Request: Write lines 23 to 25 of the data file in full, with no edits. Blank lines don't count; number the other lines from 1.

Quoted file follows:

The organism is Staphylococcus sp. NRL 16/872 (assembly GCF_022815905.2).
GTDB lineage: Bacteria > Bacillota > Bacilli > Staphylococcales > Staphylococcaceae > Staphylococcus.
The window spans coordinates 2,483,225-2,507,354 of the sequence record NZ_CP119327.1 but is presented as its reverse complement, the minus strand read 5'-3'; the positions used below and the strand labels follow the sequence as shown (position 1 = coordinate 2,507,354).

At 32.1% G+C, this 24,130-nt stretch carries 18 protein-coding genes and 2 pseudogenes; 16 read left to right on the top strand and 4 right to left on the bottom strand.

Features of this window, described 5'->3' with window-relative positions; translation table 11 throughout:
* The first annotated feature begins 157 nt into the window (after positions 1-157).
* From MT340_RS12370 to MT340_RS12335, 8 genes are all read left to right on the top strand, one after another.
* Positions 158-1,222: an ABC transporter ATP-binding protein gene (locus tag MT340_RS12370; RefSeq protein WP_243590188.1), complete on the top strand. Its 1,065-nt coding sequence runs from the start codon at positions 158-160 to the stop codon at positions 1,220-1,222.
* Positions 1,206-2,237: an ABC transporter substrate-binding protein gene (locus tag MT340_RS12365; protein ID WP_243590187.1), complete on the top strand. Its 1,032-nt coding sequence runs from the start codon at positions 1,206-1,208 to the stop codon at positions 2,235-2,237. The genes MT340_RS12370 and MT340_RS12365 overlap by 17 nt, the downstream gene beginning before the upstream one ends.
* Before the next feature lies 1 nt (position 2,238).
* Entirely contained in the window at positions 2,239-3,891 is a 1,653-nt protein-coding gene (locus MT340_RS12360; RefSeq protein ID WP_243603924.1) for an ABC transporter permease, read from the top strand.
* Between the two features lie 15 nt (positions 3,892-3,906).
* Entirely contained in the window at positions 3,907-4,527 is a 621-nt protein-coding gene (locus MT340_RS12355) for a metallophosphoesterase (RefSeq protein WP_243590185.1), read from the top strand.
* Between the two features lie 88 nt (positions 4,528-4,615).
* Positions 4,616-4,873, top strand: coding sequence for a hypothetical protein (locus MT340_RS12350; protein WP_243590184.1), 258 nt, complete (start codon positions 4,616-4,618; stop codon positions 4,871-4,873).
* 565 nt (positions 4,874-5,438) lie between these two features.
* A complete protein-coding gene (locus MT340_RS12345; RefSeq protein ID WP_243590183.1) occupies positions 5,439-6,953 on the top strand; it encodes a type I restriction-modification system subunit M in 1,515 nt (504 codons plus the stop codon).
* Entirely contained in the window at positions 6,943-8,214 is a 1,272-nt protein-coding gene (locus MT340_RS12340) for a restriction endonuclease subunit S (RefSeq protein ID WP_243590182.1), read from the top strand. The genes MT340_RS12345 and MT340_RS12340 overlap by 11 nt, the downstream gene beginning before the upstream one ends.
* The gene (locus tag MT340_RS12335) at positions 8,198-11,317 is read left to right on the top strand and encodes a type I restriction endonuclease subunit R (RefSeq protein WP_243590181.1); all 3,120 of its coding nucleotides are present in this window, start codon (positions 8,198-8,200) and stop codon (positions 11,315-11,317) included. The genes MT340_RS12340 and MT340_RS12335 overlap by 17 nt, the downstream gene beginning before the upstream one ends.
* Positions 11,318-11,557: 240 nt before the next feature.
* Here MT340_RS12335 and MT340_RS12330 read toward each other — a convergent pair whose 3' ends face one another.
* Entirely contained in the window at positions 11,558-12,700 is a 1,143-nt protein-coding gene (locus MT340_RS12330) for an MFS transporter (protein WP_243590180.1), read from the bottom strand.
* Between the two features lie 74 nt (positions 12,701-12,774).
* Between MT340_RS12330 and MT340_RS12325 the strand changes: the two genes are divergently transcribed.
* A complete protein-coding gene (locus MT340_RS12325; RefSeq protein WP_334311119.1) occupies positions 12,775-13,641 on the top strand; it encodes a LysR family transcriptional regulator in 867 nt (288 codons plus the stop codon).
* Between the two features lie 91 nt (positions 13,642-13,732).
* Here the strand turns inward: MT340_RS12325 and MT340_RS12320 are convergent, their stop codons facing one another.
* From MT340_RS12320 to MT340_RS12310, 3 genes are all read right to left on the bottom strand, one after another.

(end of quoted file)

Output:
* Between the two features lie 74 nt (positions 12,701-12,774).
* Between MT340_RS12330 and MT340_RS12325 the strand changes: the two genes are divergently transcribed.
* A complete protein-coding gene (locus MT340_RS12325; RefSeq protein WP_334311119.1) occupies positions 12,775-13,641 on the top strand; it encodes a LysR family transcriptional regulator in 867 nt (288 codons plus the stop codon).